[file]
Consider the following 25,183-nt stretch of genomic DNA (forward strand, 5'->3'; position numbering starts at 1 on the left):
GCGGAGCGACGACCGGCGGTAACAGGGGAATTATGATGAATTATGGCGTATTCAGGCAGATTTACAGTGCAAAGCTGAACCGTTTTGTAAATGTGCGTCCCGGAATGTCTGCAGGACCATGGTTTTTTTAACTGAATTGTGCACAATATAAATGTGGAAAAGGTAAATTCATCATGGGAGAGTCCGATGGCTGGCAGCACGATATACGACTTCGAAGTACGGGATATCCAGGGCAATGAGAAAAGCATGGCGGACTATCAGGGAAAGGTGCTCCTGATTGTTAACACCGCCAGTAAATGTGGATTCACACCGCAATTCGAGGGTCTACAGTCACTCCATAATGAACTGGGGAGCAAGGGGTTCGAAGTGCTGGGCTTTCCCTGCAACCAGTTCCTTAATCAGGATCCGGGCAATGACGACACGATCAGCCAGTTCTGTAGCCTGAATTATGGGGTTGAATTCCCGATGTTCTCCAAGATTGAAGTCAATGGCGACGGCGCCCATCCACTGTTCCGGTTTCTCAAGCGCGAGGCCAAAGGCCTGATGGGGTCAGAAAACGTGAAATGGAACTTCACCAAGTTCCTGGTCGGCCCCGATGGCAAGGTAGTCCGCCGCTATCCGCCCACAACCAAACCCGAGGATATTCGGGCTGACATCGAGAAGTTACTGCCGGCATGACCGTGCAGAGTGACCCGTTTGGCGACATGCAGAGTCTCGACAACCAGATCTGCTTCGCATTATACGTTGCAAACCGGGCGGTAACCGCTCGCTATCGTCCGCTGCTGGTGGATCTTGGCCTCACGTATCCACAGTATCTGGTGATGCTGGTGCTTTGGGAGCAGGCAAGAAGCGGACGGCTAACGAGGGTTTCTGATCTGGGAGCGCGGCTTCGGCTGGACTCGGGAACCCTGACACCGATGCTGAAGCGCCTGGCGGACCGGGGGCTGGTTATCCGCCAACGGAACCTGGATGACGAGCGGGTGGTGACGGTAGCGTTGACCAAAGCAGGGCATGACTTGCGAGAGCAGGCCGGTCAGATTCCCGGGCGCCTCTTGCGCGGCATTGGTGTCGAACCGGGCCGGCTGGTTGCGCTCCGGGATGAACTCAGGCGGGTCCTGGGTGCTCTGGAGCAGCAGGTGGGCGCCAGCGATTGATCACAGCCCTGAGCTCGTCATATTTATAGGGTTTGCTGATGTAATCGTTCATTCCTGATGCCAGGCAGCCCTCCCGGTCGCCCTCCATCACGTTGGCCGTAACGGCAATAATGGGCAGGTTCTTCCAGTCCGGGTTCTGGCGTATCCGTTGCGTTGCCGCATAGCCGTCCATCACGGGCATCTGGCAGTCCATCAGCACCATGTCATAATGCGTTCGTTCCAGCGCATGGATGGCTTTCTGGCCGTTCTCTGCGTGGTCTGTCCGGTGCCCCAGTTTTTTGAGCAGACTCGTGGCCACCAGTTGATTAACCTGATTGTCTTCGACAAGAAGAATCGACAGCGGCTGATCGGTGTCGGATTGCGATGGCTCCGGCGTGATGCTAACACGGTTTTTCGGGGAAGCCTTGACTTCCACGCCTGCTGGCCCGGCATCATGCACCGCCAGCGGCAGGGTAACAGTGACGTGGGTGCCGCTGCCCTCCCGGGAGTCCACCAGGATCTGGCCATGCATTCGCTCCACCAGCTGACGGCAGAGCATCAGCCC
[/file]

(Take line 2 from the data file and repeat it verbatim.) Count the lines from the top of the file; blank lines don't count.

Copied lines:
GCGGAGCGACGACCGGCGGTAACAGGGGAATTATGATGAATTATGGCGTATTCAGGCAGATTTACAGTGCAAAGCTGAACCGTTTTGTAAATGTGCGTCCCGGAATGTCTGCAGGACCATGGTTTTTTTAACTGAATTGTGCACAATATAAATGTGGAAAAGGTAAATTCATCATGGGAGAGTCCGATGGCTGGCAGCACGATATACGACTTCGAAGTACGGGATATCCAGGGCAATGAGAAAAGCATGGCGGACTATCAGGGAAAGGTGCTCCTGATTGTTAACACCGCCAGTAAATGTGGATTCACACCGCAATTCGAGGGTCTACAGTCACTCCATAATGAACTGGGGAGCAAGGGGTTCGAAGTGCTGGGCTTTCCCTGCAACCAGTTCCTTAATCAGGATCCGGGCAATGACGACACGATCAGCCAGTTCTGTAGCCTGAATTATGGGGTTGAATTCCCGATGTTCTCCAAGATTGAAGTCAATGGCGACGGCGCCCATCCACTGTTCCGGTTTCTCAAGCGCGAGGCCAAAGGCCTGATGGGGTCAGAAAACGTGAAATGGAACTTCACCAAGTTCCTGGTCGGCCCCGATGGCAAGGTAGTCCGCCGCTATCCGCCCACAACCAAACCCGAGGATATTCGGGCTGACATCGAGAAGTTACTGCCGGCATGACCGTGCAGAGTGACCCGTTTGGCGACATGCAGAGTCTCGACAACCAGATCTGCTTCGCATTATACGTTGCAAACCGGGCGGTAACCGCTCGCTATCGTCCGCTGCTGGTGGATCTTGGCCTCACGTATCCACAGTATCTGGTGATGCTGGTGCTTTGGGAGCAGGCAAGAAGCGGACGGCTAACGAGGGTTTCTGATCTGGGAGCGCGGCTTCGGCTGGACTCGGGAACCCTGACACCGATGCTGAAGCGCCTGGCGGACCGGGGGCTGGTTATCCGCCAACGGAACCTGGATGACGAGCGGGTGGTGACGGTAGCGTTGACCAAAGCAGGGCATGACTTGCGAGAGCAGGCCGGTCAGATTCCCGGGCGCCTCTTGCGCGGCATTGGTGTCGAACCGGGCCGGCTGGTTGCGCTCCGGGATGAACTCAGGCGGGTCCTGGGTGCTCTGGAGCAGCAGGTGGGCGCCAGCGATTGATCACAGCCCTGAGCTCGTCATATTTATAGGGTTTGCTGATGTAATCGTTCATTCCTGATGCCAGGCAGCCCTCCCGGTCGCCCTCCATCACGTTGGCCGTAACGGCAATAATGGGCAGGTTCTTCCAGTCCGGGTTCTGGCGTATCCGTTGCGTTGCCGCATAGCCGTCCATCACGGGCATCTGGCAGTCCATCAGCACCATGTCATAATGCGTTCGTTCCAGCGCATGGATGGCTTTCTGGCCGTTCTCTGCGTGGTCTGTCCGGTGCCCCAGTTTTTTGAGCAGACTCGTGGCCACCAGTTGATTAACCTGATTGTCTTCGACAAGAAGAATCGACAGCGGCTGATCGGTGTCGGATTGCGATGGCTCCGGCGTGATGCTAACACGGTTTTTCGGGGAAGCCTTGACTTCCACGCCTGCTGGCCCGGCATCATGCACCGCCAGCGGCAGGGTAACAGTGACGTGGGTGCCGCTGCCCTCCCGGGAGTCCACCAGGATCTGGCCATGCATTCGCTCCACCAGCTGACGGCAGAGCATCAGCCC